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What Are the Chances Uganda Will Just Pass a New Antigay Law?

What Are the Chances Uganda Will Just Pass a New Antigay Law?


Apparently hoping to skirt international critique while also appeasing rabidly antigay lawmakers in his own party, Ugandan president Yoweri Museveni is walking a fine line. 

In the wake of Uganda's Constitutional Court striking down the draconian Anti-Homosexuality Act on a procedural technicality, speculation about if, when, and how the legislation will reemerge has run the gamut from "not any time soon," to "very soon, but without penalties for consenting adults," according to mulitple media reports.

Yet for watchers of politics in Kampala, Uganda's capital, the only opinion that matters is that of longtime Ugandan president-cum-dictator Gen. Yoweri Museveni. According to the Associated Press, Museveni recently told members of his National Resistance Movement party "not to cause chaos" by hastily introducing a new antigay law.

The AP headlined its story, "Uganda President Not Keen on Rushing Anti-gay Law."

Museveni has called for a panel of "experts," chaired by Vice President Edward Kiwanuka Ssekandi, to examine assertions that the Anti-Homosexuality Act violated the basic human rights of LGBT Ugandans, notes the AP. The LGBT and allied Ugandans who brought the constitutional challenge did not have the opportunity to advance those constitutional claims in court because the judges struck down the law according to the lack of a quorum in Parliament when the bill was passed, leaving the possibility open for a new, similar law to be put in place.

Museveni reportedly told his fellow party members that "the law was not a priority for the country's development even as there was need to protect the family institution," according to a news article published earlier this week by the government-controlled New Vision newspaper.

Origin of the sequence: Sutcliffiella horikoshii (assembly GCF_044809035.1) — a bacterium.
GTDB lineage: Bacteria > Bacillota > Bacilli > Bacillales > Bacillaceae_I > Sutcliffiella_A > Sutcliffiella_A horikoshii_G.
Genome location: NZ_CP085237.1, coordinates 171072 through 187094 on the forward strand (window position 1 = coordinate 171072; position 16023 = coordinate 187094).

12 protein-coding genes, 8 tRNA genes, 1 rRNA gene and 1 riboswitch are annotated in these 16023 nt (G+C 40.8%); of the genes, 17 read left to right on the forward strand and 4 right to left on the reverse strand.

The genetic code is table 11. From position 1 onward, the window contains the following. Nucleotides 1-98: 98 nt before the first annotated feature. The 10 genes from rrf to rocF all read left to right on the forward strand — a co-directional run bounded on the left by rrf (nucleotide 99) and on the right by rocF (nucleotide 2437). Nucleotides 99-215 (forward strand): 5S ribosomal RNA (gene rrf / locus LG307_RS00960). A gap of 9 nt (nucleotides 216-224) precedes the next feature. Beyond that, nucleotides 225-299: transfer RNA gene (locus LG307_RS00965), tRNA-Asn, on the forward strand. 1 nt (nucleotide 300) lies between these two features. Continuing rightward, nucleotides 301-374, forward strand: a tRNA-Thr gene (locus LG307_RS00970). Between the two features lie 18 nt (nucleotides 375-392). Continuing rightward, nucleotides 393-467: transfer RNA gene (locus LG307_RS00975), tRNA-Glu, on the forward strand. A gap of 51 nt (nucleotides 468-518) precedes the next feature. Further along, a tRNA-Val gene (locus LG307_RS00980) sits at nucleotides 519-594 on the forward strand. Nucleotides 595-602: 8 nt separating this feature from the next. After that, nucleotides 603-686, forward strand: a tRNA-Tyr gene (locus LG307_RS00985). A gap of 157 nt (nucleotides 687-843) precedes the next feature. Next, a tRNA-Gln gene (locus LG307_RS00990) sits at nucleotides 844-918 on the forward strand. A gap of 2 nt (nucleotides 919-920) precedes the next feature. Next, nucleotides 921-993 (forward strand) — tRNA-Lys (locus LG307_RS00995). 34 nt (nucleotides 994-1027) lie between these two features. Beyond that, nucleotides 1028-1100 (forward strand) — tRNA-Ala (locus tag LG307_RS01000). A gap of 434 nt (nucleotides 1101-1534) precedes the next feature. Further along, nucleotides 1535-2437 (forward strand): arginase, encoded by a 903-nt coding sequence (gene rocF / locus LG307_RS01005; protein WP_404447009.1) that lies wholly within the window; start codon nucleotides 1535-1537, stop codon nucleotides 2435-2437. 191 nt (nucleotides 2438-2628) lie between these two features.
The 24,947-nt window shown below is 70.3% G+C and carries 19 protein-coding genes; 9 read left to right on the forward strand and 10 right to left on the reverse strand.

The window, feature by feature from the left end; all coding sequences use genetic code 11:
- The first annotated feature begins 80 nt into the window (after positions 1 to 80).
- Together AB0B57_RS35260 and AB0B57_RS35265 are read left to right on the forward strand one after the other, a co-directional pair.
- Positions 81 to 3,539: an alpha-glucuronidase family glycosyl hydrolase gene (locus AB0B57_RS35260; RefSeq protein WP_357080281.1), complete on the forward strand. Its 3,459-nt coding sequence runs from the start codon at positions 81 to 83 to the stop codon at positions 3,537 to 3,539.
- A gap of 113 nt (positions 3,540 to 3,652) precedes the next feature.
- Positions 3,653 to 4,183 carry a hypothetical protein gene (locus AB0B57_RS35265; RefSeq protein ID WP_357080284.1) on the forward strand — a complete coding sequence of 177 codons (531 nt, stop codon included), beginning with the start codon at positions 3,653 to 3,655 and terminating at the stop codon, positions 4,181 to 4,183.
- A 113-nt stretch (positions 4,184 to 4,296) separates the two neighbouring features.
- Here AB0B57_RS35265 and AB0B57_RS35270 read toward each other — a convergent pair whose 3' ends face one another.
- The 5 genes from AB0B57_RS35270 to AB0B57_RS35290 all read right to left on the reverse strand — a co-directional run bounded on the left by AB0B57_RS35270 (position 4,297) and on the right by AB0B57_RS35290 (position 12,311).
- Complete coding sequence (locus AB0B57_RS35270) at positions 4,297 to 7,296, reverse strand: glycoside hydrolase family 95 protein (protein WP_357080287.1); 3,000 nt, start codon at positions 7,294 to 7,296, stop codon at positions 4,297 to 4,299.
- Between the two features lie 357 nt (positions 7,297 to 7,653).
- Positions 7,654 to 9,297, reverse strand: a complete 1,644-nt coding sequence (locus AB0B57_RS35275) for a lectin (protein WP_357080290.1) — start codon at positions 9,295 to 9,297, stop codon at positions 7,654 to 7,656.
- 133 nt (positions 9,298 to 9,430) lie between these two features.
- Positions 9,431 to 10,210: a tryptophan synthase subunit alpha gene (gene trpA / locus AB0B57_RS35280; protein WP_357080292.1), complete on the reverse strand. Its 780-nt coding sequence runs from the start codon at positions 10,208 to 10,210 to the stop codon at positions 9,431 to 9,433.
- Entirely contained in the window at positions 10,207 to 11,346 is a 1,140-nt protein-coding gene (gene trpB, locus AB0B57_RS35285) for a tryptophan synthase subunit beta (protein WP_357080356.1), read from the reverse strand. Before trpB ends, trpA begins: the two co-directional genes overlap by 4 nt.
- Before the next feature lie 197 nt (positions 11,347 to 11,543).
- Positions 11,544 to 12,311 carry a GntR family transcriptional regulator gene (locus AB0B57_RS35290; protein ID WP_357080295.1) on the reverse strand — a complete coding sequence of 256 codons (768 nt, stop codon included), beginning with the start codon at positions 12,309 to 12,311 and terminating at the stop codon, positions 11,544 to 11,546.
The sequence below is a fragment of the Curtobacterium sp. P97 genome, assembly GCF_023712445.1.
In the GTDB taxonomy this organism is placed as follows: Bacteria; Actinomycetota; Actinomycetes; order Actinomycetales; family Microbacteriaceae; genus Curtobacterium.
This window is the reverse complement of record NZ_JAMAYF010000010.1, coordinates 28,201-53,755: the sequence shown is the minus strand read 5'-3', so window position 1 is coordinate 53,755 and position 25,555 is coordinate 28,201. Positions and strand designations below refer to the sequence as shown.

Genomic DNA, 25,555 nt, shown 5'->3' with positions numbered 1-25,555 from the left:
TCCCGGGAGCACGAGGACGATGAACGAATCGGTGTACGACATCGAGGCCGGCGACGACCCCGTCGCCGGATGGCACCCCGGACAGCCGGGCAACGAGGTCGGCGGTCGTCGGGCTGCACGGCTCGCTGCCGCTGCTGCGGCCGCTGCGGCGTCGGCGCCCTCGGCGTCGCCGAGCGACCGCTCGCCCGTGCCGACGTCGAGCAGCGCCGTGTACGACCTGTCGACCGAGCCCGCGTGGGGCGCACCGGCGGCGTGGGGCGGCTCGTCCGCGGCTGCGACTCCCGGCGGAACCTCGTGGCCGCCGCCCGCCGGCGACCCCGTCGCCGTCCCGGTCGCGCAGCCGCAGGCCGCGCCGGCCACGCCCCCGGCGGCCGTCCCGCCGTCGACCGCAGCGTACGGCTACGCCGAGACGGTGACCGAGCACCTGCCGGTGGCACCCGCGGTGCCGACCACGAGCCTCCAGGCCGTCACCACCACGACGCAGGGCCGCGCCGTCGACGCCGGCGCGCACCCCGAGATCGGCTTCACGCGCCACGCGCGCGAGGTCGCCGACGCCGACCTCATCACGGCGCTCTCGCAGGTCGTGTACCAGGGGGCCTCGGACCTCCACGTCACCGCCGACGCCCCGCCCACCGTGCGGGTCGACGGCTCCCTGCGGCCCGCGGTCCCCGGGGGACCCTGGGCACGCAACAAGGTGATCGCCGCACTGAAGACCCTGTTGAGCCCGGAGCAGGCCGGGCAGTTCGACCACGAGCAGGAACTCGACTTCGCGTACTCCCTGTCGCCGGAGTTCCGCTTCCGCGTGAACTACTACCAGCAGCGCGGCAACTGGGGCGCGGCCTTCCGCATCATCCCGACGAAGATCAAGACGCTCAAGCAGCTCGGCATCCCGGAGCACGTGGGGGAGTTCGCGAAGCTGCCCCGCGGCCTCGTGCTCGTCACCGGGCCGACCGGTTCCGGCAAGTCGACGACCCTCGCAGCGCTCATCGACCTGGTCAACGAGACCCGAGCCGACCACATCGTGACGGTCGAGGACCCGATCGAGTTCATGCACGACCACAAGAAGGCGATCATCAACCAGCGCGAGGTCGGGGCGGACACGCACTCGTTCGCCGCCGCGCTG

"A country which has no vision punishes a divided house," the paper reported Museveni saying in response to a majority of Ugandan parliamentarians who have expressed a desire to quickly reintroduce antigay legislation. "We need to work together through consensus and use of collective methods."

One antigay member of parliament told the AP that he has already gathered more than 200 signatures from lawmakers who he claims are ready to support new anti-LGBT legislation.

And while the AP and government-run Uganda newspaper contend that Museveni is reluctant to replace the defunct legislation, Al Jazeera recently ran a contradictory report headlined, "Uganda Seeks to Reinstate Antigay Bill."

Leading NMR politico and high-ranking member of Parliament Medard Bitekyerezo, a staunch supporter of the now-defunct law, gave Al Jazeera a statement as cryptic as that given by his party's leader.

"[The president] said he wants the law back in the house but now says if two consenting adults go into their room and decide to be stupid, let them be," Bitekyerezo told Al Jazeera. "What he said he doesn't want, and which we must even increase the penalties [for], is recruitment of children and exploiting financially vulnerable youths."

Echoing that sentiment, Bitekyerezo told the AP, "The law may come back with some small modifications, but I can tell you that it will come back."

Although technically in force for just six months, the Anti-Homosexuality Act wrecked havoc on LGBT Ugandans. During that time, LGBT activists in Uganda reported a tenfold increase in the amount of violence, harassment, and discrimination faced by those perceived to be LGBT. Citing the law's prohibition on the "promoting homosexuality," American- and university-backed HIV prevention and male rape victim assistance programs were raided, students and clinicians working with those groups were arrested or required to hand over the names of their patients, and hundreds of LGBT Ugandans fled to neighboring countries, including Kenya.

Although the law's provision imposing lifelong prison sentences on those convicted of "aggravated homosexuality" is no longer enforceable, homosexuality remains illegal in the east African nation under a colonial-era law prohibiting "sex acts against the order of nature," reports the AP.

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Thom Senzee